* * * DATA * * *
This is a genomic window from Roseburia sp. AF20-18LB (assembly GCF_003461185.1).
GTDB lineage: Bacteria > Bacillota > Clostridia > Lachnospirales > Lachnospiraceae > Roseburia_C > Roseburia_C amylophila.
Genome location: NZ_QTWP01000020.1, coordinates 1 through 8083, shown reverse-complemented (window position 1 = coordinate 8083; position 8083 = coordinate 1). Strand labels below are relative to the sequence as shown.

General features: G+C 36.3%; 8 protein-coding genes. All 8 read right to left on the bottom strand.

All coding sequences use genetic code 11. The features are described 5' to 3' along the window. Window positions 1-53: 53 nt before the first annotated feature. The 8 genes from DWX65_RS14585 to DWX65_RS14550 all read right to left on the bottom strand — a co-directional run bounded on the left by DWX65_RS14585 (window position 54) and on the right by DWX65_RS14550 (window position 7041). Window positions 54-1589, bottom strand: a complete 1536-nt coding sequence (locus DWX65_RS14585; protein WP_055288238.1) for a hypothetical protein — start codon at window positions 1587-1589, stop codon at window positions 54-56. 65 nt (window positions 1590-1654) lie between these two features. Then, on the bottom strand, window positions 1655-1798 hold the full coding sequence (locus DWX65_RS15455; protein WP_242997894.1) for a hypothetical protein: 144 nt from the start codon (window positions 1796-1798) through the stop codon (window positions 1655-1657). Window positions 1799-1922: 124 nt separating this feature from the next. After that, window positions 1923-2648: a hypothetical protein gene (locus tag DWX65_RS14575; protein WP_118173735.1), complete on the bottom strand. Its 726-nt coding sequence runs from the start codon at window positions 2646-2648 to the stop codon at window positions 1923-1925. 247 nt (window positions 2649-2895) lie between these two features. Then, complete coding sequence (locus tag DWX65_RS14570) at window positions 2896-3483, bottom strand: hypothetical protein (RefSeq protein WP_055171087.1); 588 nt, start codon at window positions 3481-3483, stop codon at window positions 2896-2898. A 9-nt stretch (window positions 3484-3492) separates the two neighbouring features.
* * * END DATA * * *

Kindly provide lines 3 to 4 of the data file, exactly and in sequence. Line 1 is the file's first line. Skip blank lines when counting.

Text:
Genome location: NZ_QTWP01000020.1, coordinates 1 through 8083, shown reverse-complemented (window position 1 = coordinate 8083; position 8083 = coordinate 1). Strand labels below are relative to the sequence as shown.

General features: G+C 36.3%; 8 protein-coding genes. All 8 read right to left on the bottom strand.